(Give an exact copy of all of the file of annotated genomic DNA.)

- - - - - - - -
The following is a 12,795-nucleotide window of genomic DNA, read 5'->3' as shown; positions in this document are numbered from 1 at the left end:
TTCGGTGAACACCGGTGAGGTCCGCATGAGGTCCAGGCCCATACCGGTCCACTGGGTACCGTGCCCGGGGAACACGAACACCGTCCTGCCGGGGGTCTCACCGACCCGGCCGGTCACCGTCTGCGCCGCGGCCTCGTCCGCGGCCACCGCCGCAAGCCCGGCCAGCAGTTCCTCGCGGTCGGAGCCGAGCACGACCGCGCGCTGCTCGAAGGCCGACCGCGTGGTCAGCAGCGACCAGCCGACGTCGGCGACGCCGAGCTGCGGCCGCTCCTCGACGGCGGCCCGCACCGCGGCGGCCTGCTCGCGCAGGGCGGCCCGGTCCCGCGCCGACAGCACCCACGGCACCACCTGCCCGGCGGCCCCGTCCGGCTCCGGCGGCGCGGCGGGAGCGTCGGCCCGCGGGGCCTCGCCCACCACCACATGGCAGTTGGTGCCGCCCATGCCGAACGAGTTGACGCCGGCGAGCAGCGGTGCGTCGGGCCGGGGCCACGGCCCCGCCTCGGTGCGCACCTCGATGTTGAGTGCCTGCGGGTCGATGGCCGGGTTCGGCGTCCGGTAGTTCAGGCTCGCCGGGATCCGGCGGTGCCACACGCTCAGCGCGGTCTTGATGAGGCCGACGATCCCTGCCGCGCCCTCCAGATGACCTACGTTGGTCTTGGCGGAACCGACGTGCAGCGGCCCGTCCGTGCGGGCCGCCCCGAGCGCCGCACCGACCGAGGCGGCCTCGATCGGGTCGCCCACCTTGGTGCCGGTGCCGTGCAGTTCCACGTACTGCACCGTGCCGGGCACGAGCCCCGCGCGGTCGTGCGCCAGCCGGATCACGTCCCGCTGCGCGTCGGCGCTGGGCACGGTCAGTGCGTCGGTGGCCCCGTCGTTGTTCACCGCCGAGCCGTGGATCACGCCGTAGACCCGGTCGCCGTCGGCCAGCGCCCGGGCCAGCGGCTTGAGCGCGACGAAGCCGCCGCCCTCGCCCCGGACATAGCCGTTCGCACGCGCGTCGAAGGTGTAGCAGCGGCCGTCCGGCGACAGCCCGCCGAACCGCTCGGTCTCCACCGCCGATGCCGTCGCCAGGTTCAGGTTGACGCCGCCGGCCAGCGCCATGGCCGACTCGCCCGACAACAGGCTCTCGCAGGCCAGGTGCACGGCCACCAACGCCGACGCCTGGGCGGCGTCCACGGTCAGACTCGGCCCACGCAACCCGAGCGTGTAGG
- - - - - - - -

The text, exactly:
The following is a 12,795-nucleotide window of genomic DNA, read 5'->3' as shown; positions in this document are numbered from 1 at the left end:
TTCGGTGAACACCGGTGAGGTCCGCATGAGGTCCAGGCCCATACCGGTCCACTGGGTACCGTGCCCGGGGAACACGAACACCGTCCTGCCGGGGGTCTCACCGACCCGGCCGGTCACCGTCTGCGCCGCGGCCTCGTCCGCGGCCACCGCCGCAAGCCCGGCCAGCAGTTCCTCGCGGTCGGAGCCGAGCACGACCGCGCGCTGCTCGAAGGCCGACCGCGTGGTCAGCAGCGACCAGCCGACGTCGGCGACGCCGAGCTGCGGCCGCTCCTCGACGGCGGCCCGCACCGCGGCGGCCTGCTCGCGCAGGGCGGCCCGGTCCCGCGCCGACAGCACCCACGGCACCACCTGCCCGGCGGCCCCGTCCGGCTCCGGCGGCGCGGCGGGAGCGTCGGCCCGCGGGGCCTCGCCCACCACCACATGGCAGTTGGTGCCGCCCATGCCGAACGAGTTGACGCCGGCGAGCAGCGGTGCGTCGGGCCGGGGCCACGGCCCCGCCTCGGTGCGCACCTCGATGTTGAGTGCCTGCGGGTCGATGGCCGGGTTCGGCGTCCGGTAGTTCAGGCTCGCCGGGATCCGGCGGTGCCACACGCTCAGCGCGGTCTTGATGAGGCCGACGATCCCTGCCGCGCCCTCCAGATGACCTACGTTGGTCTTGGCGGAACCGACGTGCAGCGGCCCGTCCGTGCGGGCCGCCCCGAGCGCCGCACCGACCGAGGCGGCCTCGATCGGGTCGCCCACCTTGGTGCCGGTGCCGTGCAGTTCCACGTACTGCACCGTGCCGGGCACGAGCCCCGCGCGGTCGTGCGCCAGCCGGATCACGTCCCGCTGCGCGTCGGCGCTGGGCACGGTCAGTGCGTCGGTGGCCCCGTCGTTGTTCACCGCCGAGCCGTGGATCACGCCGTAGACCCGGTCGCCGTCGGCCAGCGCCCGGGCCAGCGGCTTGAGCGCGACGAAGCCGCCGCCCTCGCCCCGGACATAGCCGTTCGCACGCGCGTCGAAGGTGTAGCAGCGGCCGTCCGGCGACAGCCCGCCGAACCGCTCGGTCTCCACCGCCGATGCCGTCGCCAGGTTCAGGTTGACGCCGCCGGCCAGCGCCATGGCCGACTCGCCCGACAACAGGCTCTCGCAGGCCAGGTGCACGGCCACCAACGCCGACGCCTGGGCGGCGTCCACGGTCAGACTCGGCCCACGCAACCCGAGCGTGTAGG